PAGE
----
What crimes do you commit every day

Murder of women Femicide: These are not isolated cases

Femicide in Leipzig - the baby was there

It sounds like a dramatic isolated incident, but it is not. A similar crime was recently committed in Leipzig. A young woman was walking with her baby on her body in the Leipzig riparian forest - at noon, in the sunshine and in the midst of many other people. Between walkers and cyclists, the perpetrator injured her head so badly that she died shortly afterwards in hospital. Her ex-boyfriend, who had threatened her several times before, is urgently suspicious.

In Leipzig Connewitz, the place of residence of the victim, posters and graffiti appear everywhere: "It's femicide," it says on many. "We speak of femicides when a woman is killed because she is a woman," says sociologist Monika Schröttle from the University of Nuremberg-Erlangen. She has been researching this topic for years. The idea behind it is: "The woman belongs to me and she cannot live without me. These are, so to speak, types of homicides that clearly have to do with a patriarchal society."

111 murders and 192 attempted murders of (ex) partners in 2019

Around 130 women are killed each year by their partners or ex-partners. That is the average of the figures from the Federal Criminal Police Office from 2016 to 2019. The latest figures were only published a few days ago. They mean: every third day in Germany a woman is killed by her partner or ex-partner. In addition, there were 192 attempted murders of (ex) girlfriends last year. A problem that has been known for a long time. Yet not enough is being done to protect women.

In the Brandenburg case, the woman had previously reported threat scenarios to her acquaintances. "She said that the perpetrator went at her with a gun," says Estera.

That was the impulse where she said: Now I want out. I have to protect my children.

Estera Fries, neighbor of the perpetrator

The woman and their children had lived with friends for four weeks. The father came to visit now and then. The Fries had spoken to both of them about the separation: "That was a very eloquent, intelligent man. In the whole conversation he said once very briefly: I would like to kill everyone," says Axel Fries. That is in a subordinate clause liked and he didn't really see it as a threat.

Expert: Most dangerous first months after separation

The signs are to be taken seriously, says Max Lindner from the Federal Working Group (BAG) perpetrator work. He has been advising men who engage in domestic violence for ten years. In the first three months after the separation, the women are most likely to be killed.

"The existential crises these men find themselves in have the greatest effect," says Max Lindner. It is spoken of a life bankruptcy. If long-term relationships were to break away and with them the existence built up by men, then the exceptional situation would be extremely large. "So big that people no longer act rationally." Instead, there is the assumption: "If I end this life, I also end the cause of the crisis."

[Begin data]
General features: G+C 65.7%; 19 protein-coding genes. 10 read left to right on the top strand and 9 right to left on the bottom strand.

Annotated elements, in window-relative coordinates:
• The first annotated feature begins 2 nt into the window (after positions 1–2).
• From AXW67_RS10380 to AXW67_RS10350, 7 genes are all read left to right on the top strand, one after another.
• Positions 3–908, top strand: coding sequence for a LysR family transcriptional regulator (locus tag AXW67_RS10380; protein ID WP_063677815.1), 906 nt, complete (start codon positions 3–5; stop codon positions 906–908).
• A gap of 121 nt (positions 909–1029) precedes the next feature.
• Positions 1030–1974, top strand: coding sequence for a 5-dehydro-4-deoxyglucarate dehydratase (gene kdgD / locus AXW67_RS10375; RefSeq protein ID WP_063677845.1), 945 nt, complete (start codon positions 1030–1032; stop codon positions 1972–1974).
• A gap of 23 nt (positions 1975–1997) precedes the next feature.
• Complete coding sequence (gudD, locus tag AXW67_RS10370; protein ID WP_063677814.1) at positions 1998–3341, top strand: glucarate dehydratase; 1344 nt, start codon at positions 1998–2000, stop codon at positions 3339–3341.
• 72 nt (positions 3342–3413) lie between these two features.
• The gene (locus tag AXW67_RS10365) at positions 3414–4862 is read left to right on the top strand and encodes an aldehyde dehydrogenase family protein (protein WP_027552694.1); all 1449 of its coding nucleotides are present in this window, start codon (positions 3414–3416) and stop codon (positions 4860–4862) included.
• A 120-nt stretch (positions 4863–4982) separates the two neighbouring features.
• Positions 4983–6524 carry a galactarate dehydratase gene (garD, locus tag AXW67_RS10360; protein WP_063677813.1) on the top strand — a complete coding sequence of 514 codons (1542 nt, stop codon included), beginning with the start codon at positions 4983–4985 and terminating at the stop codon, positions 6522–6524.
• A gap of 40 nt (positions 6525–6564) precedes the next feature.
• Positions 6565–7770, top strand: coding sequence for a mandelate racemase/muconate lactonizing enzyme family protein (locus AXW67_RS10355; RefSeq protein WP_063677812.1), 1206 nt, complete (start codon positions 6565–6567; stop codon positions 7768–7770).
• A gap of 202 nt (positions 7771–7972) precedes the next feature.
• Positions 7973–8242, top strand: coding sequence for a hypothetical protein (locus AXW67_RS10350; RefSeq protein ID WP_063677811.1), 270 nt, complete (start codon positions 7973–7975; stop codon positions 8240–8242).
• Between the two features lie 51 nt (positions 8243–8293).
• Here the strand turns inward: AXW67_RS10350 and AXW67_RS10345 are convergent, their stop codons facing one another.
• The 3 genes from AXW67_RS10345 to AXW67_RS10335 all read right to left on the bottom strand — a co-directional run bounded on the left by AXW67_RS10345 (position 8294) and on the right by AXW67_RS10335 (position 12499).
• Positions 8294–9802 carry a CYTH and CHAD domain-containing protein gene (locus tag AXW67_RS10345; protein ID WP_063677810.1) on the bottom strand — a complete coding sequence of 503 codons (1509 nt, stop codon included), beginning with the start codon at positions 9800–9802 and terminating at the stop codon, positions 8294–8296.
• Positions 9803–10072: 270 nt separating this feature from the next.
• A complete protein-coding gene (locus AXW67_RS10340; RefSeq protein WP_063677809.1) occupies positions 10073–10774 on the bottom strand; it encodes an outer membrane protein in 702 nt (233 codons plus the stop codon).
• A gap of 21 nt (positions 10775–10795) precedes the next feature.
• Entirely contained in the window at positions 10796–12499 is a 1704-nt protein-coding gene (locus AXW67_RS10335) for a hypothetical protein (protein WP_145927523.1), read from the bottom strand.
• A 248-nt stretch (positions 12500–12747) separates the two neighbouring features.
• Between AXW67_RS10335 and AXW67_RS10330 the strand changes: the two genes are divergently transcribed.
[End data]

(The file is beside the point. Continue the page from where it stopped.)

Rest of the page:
But can women be protected? "Theoretically, yes. At least some of them. In 30 percent of femicides, perpetrators have already been noticed through frequent violence and were on record. So-called case conferences can help to better identify such abnormalities. To this end, all those involved are systematically reported to every case of domestic violence "This of course includes victim protection facilities such as women's shelters, women's counseling centers and the police," says Max Linder from the BAG Täterarbeit.

Prevention in Saxony, Saxony-Anhalt and Thuringia?

There was recently a training course on ODARA in Thuringia for specialists in this area. One will be held soon in Saxony-Anhalt. In Saxony there is to be a symposium on high risk assessment in September.

"Above all, we have a gap in that we do not have a functioning network for high-risk cases," says the chairwoman of the regional women's council, Susanne Köhler. She has been fighting for more prevention for a long time - also to prevent cases like the one in Leipzig. Other federal states are already further along.

But so far these case conferences have only been systematically organized in Rhineland-Palatinate. A checklist is then gone through there: The so-called ODARA - an instrument for assessing high-risk offenders. In the case of the Brandenburger, the answers to the 13 questions result in: The perpetrator would have been classified in the high-risk group. He would have had a 75 percent chance that he would commit a serious act of violence against a family member. In such a case, it must then be looked at, "what possibilities are there to spatially separate women from men", says Max Lindner from the Federal Working Group (BAG) perpetrator work.

Femicides are crimes against killing women simply because of their gender. Of a total of 87,000 women killed worldwide in 2017, 60,000 were killed by their partner, former partner or a family member.

In Germany, 111 women died in 2019 at the hand of their partner / ex-partner, which means: every third day in Germany a woman dies from femicide. For comparison: In Mexico, for example, this happens every 2.5 hours. Nevertheless: Domestic violence does not only affect a certain culture or a certain group of people: It is present everywhere, says political and social scientist Monika Schröttle from the organization European Observatory on Femicide (EOF). Violence against women is independent of social status, finances or educational status.

According to the EOF, violence against women has increased worldwide during the corona crisis and in times of lockdown. In some cases, the cases triple.